It may sound like a lot of complaining, but I'm particular about my biblical children's books. This is actually a super cute book that tells about the account of the flood from the bible. While it's not particularly informative, it's catchy, fun, and it's a great way to begin (or end) a discussion about the how and why of the global flood.

I received a free copy of this book in exchange for an honest review.

Saturday, January 21, 2017

Killing Us Softly Review

Killing Us Softly by Efrem Smith. Now, let me just say right off that this is not a mystery. That seems to be most of what I've reviewed here is mysteries, and with "killing" in the title I'm sure you'd assume right off that it's a mystery. But it's not.

That said, Killing Us Softly is a book about sin and redemption.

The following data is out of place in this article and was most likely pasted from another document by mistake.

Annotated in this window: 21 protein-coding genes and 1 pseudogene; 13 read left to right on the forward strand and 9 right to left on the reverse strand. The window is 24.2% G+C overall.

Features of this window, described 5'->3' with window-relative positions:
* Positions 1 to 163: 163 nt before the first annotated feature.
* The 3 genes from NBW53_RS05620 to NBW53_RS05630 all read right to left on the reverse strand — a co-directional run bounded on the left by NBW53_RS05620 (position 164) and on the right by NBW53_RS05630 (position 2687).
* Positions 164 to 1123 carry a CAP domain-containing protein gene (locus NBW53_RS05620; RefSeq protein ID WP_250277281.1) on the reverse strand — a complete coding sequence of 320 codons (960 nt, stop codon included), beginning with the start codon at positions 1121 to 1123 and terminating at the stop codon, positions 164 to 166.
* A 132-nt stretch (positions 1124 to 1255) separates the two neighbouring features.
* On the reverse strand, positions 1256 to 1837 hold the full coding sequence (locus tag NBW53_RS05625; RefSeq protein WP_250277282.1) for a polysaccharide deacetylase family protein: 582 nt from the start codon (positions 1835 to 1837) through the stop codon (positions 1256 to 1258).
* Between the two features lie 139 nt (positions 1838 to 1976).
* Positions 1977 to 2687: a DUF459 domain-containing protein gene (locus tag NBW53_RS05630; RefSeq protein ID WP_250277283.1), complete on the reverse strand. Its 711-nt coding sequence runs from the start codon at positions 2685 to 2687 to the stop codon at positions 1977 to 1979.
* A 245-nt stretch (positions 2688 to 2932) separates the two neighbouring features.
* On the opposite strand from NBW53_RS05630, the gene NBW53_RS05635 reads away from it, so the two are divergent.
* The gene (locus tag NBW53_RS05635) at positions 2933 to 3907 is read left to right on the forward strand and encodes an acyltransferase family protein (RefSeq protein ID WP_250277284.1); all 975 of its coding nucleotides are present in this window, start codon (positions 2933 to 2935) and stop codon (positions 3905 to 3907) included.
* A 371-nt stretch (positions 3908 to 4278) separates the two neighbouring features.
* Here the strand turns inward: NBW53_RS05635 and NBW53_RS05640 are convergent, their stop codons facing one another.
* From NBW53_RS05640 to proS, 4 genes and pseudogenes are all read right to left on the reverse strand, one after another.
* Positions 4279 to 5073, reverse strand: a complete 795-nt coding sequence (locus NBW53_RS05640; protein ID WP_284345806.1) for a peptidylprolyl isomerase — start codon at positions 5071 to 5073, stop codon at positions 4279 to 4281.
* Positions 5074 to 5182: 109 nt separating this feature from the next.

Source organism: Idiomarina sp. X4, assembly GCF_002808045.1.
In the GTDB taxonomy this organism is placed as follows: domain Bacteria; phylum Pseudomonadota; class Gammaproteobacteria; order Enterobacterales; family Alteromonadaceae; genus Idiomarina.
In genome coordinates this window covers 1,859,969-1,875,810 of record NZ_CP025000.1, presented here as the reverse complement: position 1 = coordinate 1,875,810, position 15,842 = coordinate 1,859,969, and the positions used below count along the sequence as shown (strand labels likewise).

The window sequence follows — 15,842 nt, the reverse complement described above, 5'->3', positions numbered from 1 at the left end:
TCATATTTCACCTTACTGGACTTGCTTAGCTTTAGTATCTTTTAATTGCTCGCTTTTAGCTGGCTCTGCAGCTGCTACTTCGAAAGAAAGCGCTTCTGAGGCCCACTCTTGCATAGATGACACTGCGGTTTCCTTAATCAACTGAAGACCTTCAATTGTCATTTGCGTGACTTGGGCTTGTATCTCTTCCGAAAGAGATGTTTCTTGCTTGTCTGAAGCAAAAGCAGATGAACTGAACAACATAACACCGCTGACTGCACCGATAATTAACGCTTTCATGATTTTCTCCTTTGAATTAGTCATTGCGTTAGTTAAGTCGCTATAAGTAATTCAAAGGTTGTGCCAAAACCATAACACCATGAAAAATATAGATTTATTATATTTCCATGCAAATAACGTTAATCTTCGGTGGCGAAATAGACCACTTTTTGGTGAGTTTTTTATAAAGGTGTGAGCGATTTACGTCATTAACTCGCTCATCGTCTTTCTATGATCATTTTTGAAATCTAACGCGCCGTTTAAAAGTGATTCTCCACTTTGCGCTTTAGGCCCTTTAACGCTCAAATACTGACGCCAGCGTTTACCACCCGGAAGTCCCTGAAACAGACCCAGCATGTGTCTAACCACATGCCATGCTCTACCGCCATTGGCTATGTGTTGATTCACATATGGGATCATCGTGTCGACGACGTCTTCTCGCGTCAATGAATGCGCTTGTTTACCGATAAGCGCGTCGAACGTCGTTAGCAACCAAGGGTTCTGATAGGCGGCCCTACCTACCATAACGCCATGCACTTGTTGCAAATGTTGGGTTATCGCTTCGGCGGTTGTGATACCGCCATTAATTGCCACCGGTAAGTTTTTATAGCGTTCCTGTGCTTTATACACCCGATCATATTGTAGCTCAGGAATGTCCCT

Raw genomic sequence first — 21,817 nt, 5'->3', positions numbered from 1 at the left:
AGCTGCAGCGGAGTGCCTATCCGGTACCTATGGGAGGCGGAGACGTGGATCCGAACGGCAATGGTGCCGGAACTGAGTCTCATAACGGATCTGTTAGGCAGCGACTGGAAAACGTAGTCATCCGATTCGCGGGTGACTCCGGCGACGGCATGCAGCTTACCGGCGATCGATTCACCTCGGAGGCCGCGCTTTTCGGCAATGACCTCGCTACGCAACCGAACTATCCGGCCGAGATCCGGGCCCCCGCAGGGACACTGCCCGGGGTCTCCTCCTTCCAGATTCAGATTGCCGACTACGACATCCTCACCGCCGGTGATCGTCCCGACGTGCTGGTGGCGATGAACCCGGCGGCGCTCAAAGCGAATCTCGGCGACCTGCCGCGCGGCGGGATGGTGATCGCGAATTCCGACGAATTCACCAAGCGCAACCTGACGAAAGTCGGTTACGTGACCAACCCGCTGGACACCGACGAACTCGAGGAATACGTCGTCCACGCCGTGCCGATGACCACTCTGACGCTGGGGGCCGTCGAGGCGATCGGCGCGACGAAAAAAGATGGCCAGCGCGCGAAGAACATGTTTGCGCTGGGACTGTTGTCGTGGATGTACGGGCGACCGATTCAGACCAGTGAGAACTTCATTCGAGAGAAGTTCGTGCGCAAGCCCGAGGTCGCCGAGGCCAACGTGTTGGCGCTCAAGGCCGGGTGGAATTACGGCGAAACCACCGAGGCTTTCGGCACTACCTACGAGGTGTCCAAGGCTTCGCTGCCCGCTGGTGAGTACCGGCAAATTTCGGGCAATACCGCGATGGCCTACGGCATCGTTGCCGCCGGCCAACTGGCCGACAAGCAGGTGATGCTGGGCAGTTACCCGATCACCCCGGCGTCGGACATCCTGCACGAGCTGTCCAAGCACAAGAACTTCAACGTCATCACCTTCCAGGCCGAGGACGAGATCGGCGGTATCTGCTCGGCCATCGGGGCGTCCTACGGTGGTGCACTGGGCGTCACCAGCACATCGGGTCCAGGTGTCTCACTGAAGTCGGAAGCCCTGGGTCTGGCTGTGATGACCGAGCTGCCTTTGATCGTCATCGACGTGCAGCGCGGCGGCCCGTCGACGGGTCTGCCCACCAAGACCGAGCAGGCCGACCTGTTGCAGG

God's world was perfect in the beginning. Then sin entered into it, and it turned, as the author puts it, upside-down. Like Bizarro World in Superman. Mr. Smith painted a vivid picture of our world today and how it compares to the fictional Bizarro World. Things are all wonky and crazy. Animals kill each other. People kill each other. Diseases are rampant. Hopelessness abounds. How can we endure it?

There is hope. God has a plan for taking us away from all of this. And it's wonderful. So wonderful, in fact, that he wants to change us to conform to what he wants rather than what the world wants, so we can tell others about God, and that they can see a difference in us.

But to do that, we have to die to certain things. It may feel like God is killing us, very softly.